John Murdell Stephens v. Commissioner., United States Tax Court - Memorandum Decision, T.C. Memo. 1993-173, Docket No. 16422-91., Filed April 19, 1993
John Murdell Stephens v. Commissioner.
United States Tax Court - Memorandum Decision
T.C. Memo. 1993-173
Docket No. 16422-91.
Filed April 19, 1993.
John Murdell Stephens, pro se. Valerie N. Larson, for the respondent.
GOLDBERG, Special Trial Judge: This case was heard pursuant to section 7443A(b)(3) and Rules 180, 181, and 182. All section references are to the Internal Revenue Code in effect for the year in issue. All Rule references are to the Tax Court Rules of Practice and Procedure.
Respondent determined a deficiency in petitioner's Federal income tax for tax year 1987 in the amount of $1,117 and an addition to tax under section 6651(a) in the amount of $279.25.
The issues for decision are: (1) Whether petitioner is entitled to a charitable deduction in the amount of $5,000, and (2) whether petitioner is liable for the addition to tax under section 6651(a)(1) for failure to file a timely Federal income tax return.
Some of the facts have been stipulated and are so found. The stipulation of facts and attached exhibits are incorporated by this reference. Petitioner resided in Huntington Beach, California, when he filed his petition.
Petitioner is a research process engineer for McDonnell Douglas Corp. He is also a musician and composer of religious music. In 1987, he founded a business called Aural Harmonics, through which he intends to sell music which he has composed with the aid of a computer as well as recordings made by himself and other musicians. Petitioner reported no income from Aural Harmonics for 1987. He deducted losses in the amount of $14,357.
For 1987, petitioner deducted $5,000 as a contribution to My Father's Son. Petitioner is the founder and sole participant in this alleged organization. Through My Father's Son, petitioner provides sound services and musical performances to several religious groups with which he is affiliated: Calvary Chapel of Costa Mesa, Calvary Chapel of Santa Ana, and Adat HaMashiach, the Jewish Gentile Fellowship of Calvary Chapel.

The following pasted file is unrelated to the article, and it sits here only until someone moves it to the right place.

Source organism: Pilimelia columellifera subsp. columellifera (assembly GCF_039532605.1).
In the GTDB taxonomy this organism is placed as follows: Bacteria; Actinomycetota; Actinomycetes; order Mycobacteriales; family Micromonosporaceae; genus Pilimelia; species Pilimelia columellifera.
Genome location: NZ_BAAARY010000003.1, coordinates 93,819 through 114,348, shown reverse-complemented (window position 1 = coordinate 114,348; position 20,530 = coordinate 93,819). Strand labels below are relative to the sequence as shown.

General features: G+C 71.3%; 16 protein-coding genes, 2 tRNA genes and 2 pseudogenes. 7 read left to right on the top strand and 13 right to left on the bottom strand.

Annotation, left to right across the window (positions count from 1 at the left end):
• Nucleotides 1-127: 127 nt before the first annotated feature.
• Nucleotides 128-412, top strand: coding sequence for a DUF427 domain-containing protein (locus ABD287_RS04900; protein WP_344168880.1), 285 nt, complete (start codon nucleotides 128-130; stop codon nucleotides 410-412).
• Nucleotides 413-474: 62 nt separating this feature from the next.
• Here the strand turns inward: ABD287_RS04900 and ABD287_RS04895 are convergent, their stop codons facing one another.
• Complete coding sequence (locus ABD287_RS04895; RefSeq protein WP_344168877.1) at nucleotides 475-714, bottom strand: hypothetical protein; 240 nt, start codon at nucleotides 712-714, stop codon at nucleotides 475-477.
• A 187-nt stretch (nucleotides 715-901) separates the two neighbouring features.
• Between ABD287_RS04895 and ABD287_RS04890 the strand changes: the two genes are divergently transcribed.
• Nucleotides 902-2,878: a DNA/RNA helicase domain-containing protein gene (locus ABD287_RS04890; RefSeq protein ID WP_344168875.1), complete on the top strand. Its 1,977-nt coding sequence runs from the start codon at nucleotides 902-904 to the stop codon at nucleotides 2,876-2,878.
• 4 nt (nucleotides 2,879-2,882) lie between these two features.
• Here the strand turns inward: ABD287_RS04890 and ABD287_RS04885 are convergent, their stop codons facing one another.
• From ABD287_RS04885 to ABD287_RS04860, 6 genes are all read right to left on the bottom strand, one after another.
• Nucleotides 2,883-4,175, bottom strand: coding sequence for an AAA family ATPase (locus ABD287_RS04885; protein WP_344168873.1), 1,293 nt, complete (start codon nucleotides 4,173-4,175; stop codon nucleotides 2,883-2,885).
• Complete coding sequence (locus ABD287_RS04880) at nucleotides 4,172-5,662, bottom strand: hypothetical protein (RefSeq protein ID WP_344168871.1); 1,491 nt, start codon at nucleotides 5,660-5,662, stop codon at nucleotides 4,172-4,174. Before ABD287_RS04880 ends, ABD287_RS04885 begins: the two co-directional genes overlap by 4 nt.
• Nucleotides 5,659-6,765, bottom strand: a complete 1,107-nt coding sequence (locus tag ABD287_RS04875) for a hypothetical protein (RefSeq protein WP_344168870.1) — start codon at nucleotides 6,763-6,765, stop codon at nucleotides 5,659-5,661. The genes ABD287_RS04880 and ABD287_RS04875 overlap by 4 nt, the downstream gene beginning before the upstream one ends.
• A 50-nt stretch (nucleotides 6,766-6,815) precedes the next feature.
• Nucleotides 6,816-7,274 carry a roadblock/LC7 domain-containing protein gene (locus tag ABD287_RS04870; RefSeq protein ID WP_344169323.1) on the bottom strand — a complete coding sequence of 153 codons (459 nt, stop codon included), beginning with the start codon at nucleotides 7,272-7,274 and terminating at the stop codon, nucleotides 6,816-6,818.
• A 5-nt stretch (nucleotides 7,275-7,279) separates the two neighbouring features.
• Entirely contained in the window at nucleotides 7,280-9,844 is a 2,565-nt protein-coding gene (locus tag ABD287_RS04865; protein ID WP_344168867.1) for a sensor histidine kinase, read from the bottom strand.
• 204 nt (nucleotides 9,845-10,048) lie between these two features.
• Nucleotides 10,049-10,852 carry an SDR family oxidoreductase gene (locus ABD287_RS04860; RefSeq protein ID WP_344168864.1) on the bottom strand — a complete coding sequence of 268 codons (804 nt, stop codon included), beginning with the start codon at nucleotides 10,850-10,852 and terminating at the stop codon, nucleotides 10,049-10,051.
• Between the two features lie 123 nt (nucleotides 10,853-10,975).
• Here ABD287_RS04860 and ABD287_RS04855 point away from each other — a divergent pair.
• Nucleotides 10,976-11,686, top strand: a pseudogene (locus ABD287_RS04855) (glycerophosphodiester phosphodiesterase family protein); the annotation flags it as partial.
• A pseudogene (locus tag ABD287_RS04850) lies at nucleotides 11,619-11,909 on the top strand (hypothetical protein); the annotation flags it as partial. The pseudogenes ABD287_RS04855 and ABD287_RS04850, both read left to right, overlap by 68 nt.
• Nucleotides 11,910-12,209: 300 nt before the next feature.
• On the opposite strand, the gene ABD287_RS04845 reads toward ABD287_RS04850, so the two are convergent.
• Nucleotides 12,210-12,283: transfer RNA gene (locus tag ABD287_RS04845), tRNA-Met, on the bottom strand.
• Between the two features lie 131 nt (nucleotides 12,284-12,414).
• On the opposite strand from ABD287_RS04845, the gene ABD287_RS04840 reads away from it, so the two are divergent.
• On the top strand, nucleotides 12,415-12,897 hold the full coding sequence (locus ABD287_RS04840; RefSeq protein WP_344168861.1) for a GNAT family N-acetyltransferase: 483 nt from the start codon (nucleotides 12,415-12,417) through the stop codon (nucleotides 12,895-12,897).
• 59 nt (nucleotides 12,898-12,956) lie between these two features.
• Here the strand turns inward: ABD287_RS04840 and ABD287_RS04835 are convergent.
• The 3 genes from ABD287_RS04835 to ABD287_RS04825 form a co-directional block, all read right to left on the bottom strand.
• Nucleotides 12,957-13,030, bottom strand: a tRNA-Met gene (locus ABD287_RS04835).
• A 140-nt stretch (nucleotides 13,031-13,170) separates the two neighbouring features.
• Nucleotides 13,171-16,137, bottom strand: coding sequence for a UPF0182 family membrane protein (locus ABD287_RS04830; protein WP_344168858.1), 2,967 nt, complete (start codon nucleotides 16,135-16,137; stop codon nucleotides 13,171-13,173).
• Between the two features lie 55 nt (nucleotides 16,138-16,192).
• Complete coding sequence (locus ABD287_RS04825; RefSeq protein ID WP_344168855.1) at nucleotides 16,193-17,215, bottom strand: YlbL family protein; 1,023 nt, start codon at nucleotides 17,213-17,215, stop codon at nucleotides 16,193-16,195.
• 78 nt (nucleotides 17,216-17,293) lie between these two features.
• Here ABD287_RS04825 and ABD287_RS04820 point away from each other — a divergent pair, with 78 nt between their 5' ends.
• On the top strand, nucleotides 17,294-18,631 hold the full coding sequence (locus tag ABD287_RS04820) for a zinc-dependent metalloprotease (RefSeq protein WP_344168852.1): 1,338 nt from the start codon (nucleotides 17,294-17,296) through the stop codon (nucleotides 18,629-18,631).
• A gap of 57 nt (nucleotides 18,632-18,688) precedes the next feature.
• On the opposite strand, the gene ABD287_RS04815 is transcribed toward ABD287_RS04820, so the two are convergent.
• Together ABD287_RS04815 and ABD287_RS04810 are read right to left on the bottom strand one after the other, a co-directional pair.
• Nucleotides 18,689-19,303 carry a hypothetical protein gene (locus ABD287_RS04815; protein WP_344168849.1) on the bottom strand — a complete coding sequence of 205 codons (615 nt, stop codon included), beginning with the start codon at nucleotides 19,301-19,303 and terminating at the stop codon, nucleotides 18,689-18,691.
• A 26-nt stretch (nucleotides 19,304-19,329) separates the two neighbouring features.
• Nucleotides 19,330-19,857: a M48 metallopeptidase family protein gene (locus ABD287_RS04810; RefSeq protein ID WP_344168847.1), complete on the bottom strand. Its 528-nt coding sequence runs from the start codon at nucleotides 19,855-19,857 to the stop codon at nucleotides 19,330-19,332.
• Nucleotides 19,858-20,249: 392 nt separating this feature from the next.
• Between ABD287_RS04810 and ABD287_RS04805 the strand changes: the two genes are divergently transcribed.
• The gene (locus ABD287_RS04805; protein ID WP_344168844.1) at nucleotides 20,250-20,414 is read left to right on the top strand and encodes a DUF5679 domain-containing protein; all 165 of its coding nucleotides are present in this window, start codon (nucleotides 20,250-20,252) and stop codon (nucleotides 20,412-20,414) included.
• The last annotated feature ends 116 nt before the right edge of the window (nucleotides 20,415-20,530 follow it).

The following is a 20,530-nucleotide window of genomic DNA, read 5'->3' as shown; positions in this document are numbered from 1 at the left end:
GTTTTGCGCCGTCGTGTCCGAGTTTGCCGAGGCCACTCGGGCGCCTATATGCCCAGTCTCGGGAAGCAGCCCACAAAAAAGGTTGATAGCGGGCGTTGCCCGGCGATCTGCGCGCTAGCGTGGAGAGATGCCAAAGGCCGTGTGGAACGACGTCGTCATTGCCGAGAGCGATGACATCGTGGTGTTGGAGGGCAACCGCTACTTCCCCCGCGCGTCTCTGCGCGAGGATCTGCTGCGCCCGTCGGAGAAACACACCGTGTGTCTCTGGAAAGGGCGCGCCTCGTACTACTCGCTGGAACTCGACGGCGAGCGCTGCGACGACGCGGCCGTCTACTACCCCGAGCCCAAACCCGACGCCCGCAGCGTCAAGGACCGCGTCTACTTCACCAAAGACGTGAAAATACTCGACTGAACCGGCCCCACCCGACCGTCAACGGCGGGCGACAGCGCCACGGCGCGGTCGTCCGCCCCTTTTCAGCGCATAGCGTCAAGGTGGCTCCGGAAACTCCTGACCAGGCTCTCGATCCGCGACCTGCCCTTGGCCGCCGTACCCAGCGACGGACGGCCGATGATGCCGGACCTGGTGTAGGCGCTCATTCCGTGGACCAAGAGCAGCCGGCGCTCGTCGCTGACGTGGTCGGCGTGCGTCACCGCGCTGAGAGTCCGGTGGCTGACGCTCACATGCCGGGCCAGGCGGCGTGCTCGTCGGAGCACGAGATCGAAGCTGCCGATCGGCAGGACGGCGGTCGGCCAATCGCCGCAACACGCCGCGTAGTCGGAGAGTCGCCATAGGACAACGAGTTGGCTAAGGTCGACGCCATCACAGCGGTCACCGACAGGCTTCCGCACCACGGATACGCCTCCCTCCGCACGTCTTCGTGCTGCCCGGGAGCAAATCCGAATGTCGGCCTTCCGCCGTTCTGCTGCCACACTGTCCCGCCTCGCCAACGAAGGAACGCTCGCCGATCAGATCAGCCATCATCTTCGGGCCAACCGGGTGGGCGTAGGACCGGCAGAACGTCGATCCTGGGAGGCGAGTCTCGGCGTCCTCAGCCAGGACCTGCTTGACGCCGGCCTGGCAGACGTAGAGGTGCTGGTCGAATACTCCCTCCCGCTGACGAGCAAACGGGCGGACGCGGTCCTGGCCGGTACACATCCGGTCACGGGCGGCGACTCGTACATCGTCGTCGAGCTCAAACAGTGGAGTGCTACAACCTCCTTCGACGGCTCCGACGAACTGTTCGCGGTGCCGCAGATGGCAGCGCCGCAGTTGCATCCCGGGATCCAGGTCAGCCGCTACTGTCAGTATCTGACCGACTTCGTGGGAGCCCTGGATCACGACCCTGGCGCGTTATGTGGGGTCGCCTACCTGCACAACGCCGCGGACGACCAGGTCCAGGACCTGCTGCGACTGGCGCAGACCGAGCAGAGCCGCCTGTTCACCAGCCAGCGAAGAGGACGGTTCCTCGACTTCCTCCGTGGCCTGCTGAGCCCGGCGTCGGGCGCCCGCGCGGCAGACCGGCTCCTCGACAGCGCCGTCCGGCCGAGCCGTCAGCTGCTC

Petitioner works under the name of My Father's Son to accomplish two purposes: he sets portions of the Bible to music, and he provides sound amplification and musical performances to the churches which he attends. He assisted at religious services regularly on Friday nights, Saturday mornings, and once a month on Sundays. Petitioner claims to have given sound equipment to My Father's Son, including two speakers, an amplifier, a mixer, condensers, and microphones, purchased by petitioner. He also bought a 1977 Dodge van for $2,000, which is titled in petitioner's name but used by My Father's Son. Petitioner stores the equipment which he uses for My Father's Son in his garage and transports it to services in the van. Petitioner deducted $550 in transportation expenses as part of his contribution.
My Father's Son was not listed for 1987 as a tax-exempt organization in Internal Revenue Service Publication 78, "Cumulative List of Organizations", listing domestic exempt organizations described in section 170(c). My Father's Son is not formally organized. In petitioner's words: "I didn't really intend to form it. It just kind of formed on its own."
Petitioner filed his Federal income tax return for tax year 1987 on April 30, 1990.
Respondent determined that petitioner is not entitled to deduct $5,000 as a charitable contribution because My Father's Son is not a qualified charitable organization. Petitioner's position is that he is entitled to the deduction because he actually performed services for a religious purpose.